Simanaitis Says

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AYRTON SENNA was, to my mind, the most cerebral race driver of all time. And in a hot, crowded pressroom at the Japanese Grand Prix, October 1989, he proved this once more.

Senna was on pole, and a journalist asked what might have seemed a lame question: “How do you prepare yourself for such a lap?”

For 15 seconds—an incredibly long pause in this context—Ayrton considered the question. Only then did he respond (and fortunately I had my recorder going).

Not only was Ayrton Senna the quickest driver of his generation, he was the most articulate as well.

“It’s always a task for me,” he began. “But it is fundamental to concentrate as deep as I can and therefore isolate all outside interference—the fans, the people around me.

“Being able to go in that direction, I somehow can get in a level where I am ahead of the next corner. Ahead of its braking, of changing down, of applying the power. So it lets me predict what is ahead, what I’m going to face and to correct it before it actually occurs.”

This idea of previsualization, of being “ahead of the next corner,” is shared by others who practice high-stress repetitive activities, people as seemingly disparate as race drivers and ballet dancers. An expanded version of these thoughts appeared in April 2003 R&T; see

For insight into the dance aspects, I turned to Keith Martin, publisher of Sports Car Market magazine and, in an earlier life, a Julliard-trained dancer and founder of Ballet Oregon.

“With dance,” Keith said, “you have all the movements in motor memory. This is the first level—not the artistic level—but the mechanical level. Your body just knows…. like downshifting or threshold braking.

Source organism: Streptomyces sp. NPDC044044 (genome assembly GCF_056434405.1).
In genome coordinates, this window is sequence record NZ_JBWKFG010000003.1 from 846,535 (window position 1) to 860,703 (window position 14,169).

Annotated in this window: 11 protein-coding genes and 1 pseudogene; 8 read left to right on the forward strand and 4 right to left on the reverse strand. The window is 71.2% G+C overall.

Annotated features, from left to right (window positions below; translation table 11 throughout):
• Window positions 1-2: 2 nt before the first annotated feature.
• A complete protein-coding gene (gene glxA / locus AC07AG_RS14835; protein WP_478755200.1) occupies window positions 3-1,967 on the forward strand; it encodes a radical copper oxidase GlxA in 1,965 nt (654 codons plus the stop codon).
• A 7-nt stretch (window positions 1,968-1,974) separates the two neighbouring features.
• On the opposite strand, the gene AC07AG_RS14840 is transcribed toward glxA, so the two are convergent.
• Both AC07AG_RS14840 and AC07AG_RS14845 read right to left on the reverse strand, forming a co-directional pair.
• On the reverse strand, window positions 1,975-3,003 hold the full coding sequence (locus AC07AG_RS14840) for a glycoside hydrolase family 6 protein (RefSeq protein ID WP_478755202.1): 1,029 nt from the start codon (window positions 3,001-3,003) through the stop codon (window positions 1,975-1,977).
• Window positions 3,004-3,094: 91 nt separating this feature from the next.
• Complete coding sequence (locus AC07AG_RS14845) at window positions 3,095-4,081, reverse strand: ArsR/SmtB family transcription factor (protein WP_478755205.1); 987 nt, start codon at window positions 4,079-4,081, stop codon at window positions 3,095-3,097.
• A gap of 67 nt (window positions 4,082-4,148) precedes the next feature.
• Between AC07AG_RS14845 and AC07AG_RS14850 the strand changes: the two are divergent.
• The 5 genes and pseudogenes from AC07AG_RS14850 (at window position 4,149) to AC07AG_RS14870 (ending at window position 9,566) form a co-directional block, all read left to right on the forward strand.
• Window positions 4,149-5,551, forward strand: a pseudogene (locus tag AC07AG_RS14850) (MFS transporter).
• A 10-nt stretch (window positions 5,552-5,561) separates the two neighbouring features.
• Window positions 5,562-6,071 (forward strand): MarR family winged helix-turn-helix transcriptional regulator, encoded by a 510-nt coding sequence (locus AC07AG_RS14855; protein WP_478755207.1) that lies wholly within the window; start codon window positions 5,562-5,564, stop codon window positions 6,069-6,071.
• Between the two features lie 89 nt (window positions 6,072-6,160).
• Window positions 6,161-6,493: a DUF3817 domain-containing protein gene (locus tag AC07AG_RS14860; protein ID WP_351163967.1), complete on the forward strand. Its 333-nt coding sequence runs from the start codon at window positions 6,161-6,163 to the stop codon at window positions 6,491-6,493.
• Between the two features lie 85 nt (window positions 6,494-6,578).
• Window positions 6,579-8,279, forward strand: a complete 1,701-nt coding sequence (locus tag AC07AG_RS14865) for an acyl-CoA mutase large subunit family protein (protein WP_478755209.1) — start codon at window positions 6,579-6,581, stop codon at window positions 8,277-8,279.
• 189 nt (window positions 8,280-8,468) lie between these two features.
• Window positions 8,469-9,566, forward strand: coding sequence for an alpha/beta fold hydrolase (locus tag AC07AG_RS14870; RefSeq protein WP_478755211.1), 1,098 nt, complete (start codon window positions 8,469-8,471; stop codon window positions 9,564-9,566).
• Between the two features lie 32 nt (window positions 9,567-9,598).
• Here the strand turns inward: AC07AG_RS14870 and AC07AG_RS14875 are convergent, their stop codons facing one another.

“Your brain comes in to ‘dance the hinges,’ to make a fluid transition from one phrase to the next. With the combinations in muscle memory, you can concentrate on the artistic interpretation, the finesse, the melding to the music.

“Dancers do something called ‘marking.’ They’ll be walking across the stage—or even in one place—doing the steps in tiny, tiny, tiny motions. Up, down, over here, look there.

“It’s kind of prewalking the course,” Keith said, “but done at 1-percent energy, so it’s really your brain that’s going through the motions.”

Marking: In fact, it’s said Ayrton Senna would sit on a couch and run through the whole race in his mind—the start, lapping the circuit, pit stops—the entire race. He’d go do something else, and then come back and do it again.

A personal test: Relax yourself in a tranquil setting. Dredge from memory a familiar passage; a prayer, the lyrics of a song, maybe something you learned in high school and never lost. Recite the passage to yourself—it needn’t be aloud—with as deep a concentration as you can muster.

After a few lines, see if you hear the next line off in a corner of your mind. This preview, this “next corner,” will continue along ahead of your recitation, thus giving you all the more confidence in your primary focus.

The difference between Aryton Senna and the likes of you and me was that he did this while in the cacophony of a race car. ds

© Dennis Simanaitis,, 2012

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This entry was posted on October 31, 2012 by in And Furthermore... and tagged , , , , , .
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